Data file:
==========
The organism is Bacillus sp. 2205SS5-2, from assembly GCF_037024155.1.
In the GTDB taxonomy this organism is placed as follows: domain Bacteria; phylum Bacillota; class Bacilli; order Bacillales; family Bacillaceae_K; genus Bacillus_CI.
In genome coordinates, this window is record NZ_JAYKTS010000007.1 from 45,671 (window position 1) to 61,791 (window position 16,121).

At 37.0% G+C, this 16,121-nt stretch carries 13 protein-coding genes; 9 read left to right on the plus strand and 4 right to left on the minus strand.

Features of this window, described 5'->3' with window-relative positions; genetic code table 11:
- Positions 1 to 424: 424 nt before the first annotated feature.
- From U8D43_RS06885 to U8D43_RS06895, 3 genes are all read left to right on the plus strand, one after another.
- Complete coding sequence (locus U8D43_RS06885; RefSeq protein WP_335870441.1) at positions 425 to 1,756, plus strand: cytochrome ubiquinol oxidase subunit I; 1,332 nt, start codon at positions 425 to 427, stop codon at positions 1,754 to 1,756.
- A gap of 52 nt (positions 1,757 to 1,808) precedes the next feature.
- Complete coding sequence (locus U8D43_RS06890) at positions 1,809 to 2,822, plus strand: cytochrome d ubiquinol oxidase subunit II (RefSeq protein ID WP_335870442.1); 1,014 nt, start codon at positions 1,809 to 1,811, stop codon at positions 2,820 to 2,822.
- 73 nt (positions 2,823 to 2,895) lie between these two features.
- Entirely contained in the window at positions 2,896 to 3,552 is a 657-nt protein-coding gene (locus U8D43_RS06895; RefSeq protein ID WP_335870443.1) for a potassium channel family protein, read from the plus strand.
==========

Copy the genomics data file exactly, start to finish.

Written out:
The organism is Bacillus sp. 2205SS5-2, from assembly GCF_037024155.1.
In the GTDB taxonomy this organism is placed as follows: domain Bacteria; phylum Bacillota; class Bacilli; order Bacillales; family Bacillaceae_K; genus Bacillus_CI.
In genome coordinates, this window is record NZ_JAYKTS010000007.1 from 45,671 (window position 1) to 61,791 (window position 16,121).

At 37.0% G+C, this 16,121-nt stretch carries 13 protein-coding genes; 9 read left to right on the plus strand and 4 right to left on the minus strand.

Features of this window, described 5'->3' with window-relative positions; genetic code table 11:
- Positions 1 to 424: 424 nt before the first annotated feature.
- From U8D43_RS06885 to U8D43_RS06895, 3 genes are all read left to right on the plus strand, one after another.
- Complete coding sequence (locus U8D43_RS06885; RefSeq protein WP_335870441.1) at positions 425 to 1,756, plus strand: cytochrome ubiquinol oxidase subunit I; 1,332 nt, start codon at positions 425 to 427, stop codon at positions 1,754 to 1,756.
- A gap of 52 nt (positions 1,757 to 1,808) precedes the next feature.
- Complete coding sequence (locus U8D43_RS06890) at positions 1,809 to 2,822, plus strand: cytochrome d ubiquinol oxidase subunit II (RefSeq protein ID WP_335870442.1); 1,014 nt, start codon at positions 1,809 to 1,811, stop codon at positions 2,820 to 2,822.
- 73 nt (positions 2,823 to 2,895) lie between these two features.
- Entirely contained in the window at positions 2,896 to 3,552 is a 657-nt protein-coding gene (locus U8D43_RS06895; RefSeq protein ID WP_335870443.1) for a potassium channel family protein, read from the plus strand.